Literacy And Mothering
How Women's Schooling Changes the Lives of the World's Children
Robert E. Levine, Sara Levine, Beatrice Schnell-Anzola, Meridith L. Rowe, and Enily Dexter
Oxford University Press, PSU LC 1421 .L58 2012
Lots of details about four country ( Nepal, Zambia, Venezuela, Mexico ) studies (1983 through 2000) of western style schooling of girls. The effects on literacy, and behavior of the mothers those girls become. Literacy is not binary; more training improves the quality of reading. Even a year or two of school can help women understand literate ways of thinking, which makes dealings with government and medical bureacracies more productive and successful.
Exposure to classroom norms creates mental models of teacher-student relationships, and encourages verbal information exchange. Pre-education cultures pass knowledge from older to younger children, parents do not explicitly teach language or ideas, merely issue commands. Educated (even partly educated) women act as "pupils" to medical professionals and learn more about health behaviors. Educated women talk to their children, enlarging their vocabularies.
Western-model education teaches categorical and socratic abstract thinking. Educated mothers teach this to their pre-school children.
Server Sky Implications
Radio is few to many. With high bandwidth and massive computation, radio can be indivudualized. Imagine capturing "mother's voice" and using it to teach children a wide range of ideas.
pg xv, "Educate all classes; improve the women & mankind must improve." -- Charles Darwin, 1838
- pg xv, education of women between 1990 and 2009, 50% reduction in childhood mortality.
- pg xx, "school-transmitted culture", Gellner 2006 p 35
- pg 4, Mass schooling arose in Europe and North America between 1550 and 1800 CE. Began with reformation, individual access to scripture through literacy.
- pg 6, not Enlightenment: Voltaire, Diderot, d'Alembert, Rousseau, Locke, Hume, Kant, Burke unreceptive to mass schooling. Adam .Smith, Helvetius, Condorcet, and Wollstonecraft approved.
- pg 8, 18th century, large-scale education in Prussia. Johann Gottlieb Fichte "spiritual father of German educational reform"
- pg 9, Horace Mann visits Prussian schools in 1843, Massachusetts adopts in 1852
- pg 10, industrial child labor reduced school attendance and literacy
- pg 11, nationalism and Prussian victory catalyzed compulsory schooling in the 1870s
- pg 12, American mass schooling driven by Protestant literacy and civic boosterism
- pg 13, uniform schooling supports uniform bureaucracy
- pg 13, Western girl's primary education accepted by 1800s
- pg 14, Western schools teach deductive reasoning and abstract language
- pg 16, school enrollments doubled between 1960 and 1980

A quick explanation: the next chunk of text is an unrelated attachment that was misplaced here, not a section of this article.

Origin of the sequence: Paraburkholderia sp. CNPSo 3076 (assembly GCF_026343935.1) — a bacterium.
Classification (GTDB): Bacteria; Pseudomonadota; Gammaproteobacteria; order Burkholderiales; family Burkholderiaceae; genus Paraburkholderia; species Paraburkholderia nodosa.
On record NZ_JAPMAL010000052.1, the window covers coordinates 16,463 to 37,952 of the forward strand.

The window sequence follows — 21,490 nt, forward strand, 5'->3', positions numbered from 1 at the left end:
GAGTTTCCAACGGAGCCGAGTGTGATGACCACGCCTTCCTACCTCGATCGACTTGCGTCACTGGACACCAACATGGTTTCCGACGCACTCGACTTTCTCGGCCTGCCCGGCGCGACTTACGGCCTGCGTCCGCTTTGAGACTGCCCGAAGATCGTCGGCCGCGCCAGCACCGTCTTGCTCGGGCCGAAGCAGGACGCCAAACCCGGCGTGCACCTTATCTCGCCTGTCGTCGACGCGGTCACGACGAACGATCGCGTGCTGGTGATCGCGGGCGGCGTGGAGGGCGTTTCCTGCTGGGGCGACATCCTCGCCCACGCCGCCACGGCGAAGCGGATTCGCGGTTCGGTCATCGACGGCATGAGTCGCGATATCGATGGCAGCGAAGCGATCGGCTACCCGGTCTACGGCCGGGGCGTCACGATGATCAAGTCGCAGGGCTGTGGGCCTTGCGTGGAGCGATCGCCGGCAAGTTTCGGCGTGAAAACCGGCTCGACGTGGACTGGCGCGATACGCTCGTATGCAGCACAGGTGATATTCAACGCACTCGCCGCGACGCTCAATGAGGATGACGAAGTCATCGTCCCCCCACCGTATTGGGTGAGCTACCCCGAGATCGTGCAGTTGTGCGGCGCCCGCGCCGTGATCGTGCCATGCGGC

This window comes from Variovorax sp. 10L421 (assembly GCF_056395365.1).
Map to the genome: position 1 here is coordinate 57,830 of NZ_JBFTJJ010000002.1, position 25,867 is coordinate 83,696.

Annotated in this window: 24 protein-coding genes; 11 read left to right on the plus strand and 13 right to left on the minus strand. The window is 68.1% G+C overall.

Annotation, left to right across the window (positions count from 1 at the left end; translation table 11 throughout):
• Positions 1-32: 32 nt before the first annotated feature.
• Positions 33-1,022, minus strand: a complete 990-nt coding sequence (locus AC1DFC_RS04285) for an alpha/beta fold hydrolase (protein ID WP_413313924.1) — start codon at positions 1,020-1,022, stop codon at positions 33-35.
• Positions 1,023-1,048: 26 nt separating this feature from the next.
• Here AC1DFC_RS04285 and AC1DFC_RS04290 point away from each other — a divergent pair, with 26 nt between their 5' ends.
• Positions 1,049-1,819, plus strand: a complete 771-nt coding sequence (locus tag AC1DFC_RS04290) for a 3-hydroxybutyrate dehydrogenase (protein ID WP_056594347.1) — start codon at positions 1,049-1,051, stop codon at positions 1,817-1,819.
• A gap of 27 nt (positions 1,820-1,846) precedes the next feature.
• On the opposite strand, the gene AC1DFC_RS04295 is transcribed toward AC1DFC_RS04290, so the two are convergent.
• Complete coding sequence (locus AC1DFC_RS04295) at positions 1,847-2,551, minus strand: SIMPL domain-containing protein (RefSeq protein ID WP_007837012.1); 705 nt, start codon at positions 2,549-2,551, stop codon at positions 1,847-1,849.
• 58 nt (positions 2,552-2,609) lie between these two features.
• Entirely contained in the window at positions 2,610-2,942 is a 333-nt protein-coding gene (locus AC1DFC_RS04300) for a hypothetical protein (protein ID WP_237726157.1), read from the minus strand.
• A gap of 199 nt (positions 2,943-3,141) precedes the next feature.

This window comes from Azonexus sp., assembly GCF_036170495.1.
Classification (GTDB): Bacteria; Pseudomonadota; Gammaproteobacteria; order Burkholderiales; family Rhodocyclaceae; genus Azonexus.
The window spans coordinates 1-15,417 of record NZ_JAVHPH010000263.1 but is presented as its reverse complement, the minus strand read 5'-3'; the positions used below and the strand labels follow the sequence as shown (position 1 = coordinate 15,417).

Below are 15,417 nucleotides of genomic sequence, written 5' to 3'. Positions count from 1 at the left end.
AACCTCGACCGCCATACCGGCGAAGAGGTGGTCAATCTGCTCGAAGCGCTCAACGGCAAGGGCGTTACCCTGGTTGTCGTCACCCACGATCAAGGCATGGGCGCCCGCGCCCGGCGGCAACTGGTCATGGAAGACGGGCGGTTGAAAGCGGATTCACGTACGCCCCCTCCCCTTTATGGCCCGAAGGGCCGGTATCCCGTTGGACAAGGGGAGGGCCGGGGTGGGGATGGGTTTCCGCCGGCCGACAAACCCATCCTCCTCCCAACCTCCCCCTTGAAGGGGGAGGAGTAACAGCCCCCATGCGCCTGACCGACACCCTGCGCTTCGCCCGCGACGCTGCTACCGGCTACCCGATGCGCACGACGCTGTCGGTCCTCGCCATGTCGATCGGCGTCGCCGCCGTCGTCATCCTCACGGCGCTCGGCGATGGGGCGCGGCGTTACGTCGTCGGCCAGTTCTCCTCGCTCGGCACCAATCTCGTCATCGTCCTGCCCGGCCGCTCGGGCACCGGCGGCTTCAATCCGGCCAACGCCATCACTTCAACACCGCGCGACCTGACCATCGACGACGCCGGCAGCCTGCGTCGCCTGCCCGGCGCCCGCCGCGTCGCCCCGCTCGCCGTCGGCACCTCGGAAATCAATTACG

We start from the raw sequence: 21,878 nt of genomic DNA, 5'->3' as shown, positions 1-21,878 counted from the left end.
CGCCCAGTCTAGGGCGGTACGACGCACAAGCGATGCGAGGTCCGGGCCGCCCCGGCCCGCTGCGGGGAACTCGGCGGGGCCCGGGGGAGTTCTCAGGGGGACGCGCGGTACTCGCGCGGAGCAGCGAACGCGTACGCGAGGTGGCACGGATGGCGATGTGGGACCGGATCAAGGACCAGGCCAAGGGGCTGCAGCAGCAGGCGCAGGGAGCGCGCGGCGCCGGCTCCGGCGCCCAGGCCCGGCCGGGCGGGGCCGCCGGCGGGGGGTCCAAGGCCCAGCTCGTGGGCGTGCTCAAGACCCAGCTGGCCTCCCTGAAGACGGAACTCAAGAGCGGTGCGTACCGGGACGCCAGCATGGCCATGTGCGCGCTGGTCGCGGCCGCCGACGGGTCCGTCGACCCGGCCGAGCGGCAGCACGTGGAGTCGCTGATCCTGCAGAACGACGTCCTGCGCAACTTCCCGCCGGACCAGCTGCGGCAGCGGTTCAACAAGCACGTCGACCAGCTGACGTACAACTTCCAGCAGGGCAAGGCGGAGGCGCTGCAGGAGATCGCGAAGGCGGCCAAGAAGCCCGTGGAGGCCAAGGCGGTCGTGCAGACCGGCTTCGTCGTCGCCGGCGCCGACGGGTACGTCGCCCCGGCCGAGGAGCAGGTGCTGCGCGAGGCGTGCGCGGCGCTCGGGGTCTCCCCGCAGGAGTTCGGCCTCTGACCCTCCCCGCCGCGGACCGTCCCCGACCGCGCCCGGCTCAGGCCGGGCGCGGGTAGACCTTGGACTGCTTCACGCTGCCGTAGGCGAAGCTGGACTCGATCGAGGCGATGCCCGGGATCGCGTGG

- pg 21, average woman 1950: uneducated, married at 15, 5 children, 2 die before 5
- pg 22, average woman 2000: primary or secondary school, married after 18, 2 or 3 children, few deaths
- pg 24, Matlab area in rural Bangladesh, 200k people in 142 villages
- pg 26, Cebu city region in Phillipines, 1 million residents
- pg 28, INCAP, four rural villages in eastern Guatemala
- pg 40, Iran, fertility drop from 7.0 in 1986 to 1.98 in 2000, later marriage and contraceptives, more schooling
- pg 46, UNSCO literacy rates are inflated self-declaration. Nepal: 28% of claimed literates score 0 on reading tests
- pg 48, literacy not dichotomy, but a range of skills. Definitions vary
- pg 49, prose literacy after completed secondary ed: 2.3% Poland, 14% Germany and US, 31% Sweden
- pg 50, premodern gurkula, cheder, Qur'anic schools, memorizing, reproducing, intoning texts without full understanding
- pg 51, practical (car) vs. abstract (vehicle) understanding, west teaches deductive reasoning
- pg 52, deductive reasoning in classroom unlike context-specific deduction
- pg 53, East Asian schooling inclines towards relationa, holistic, functional ways
- pg 53, child spends 4000 hours in classroom during 5 years in school
- pg 54, child learns to pay attention to expert and respond to questions
- pg 54, unschooled girls expected to learn from older girls
- pg 54, Max Weber, bureaucracy regulates by abstract rules, partrimonialism bestows favors and individual privileges
- pg 63, Zambia most years of schooling, poorest schools, Copper crash and AIDS brought poor outcomes
Mexico (Cuernavaca, Tilzapotla), Zambia ( Ndola/Chifubu ), Venezuela ( La Silsa/Caracas ), Nepal ( )
pg 80, Tilzapotla "old timers" access ejido communal land, "newcomers" lack collateral
- pg 81, Venezuela in 1992, 20M, 90% urbanized, oil dependent, 90% of adult women schooled
- pg 85, Zambia in 1990, 8M, 42% urbanized, copper dependent, Ndola 2nd largest city 330K in 1990, Chifubu northern township
- pg 88, Nepal in 2010, 27M, mostly rural. 86% of women unschooled in 1996, Kathmandu 530K in 1990s.
- pg 91, 1990 People's Movement or revolution. English fluency essential for middle class
- pg 97, Retention: poorly equipped schools do not teach much text literacy, but they improve listening and comprehension.
- pg 100, Comprehension and nouns - competency increases throughout schooling, even a little bit helps
- pg 122, literacy helps understanding of radio messages, medical instructions
- pg 127, maternal speech prepares children for school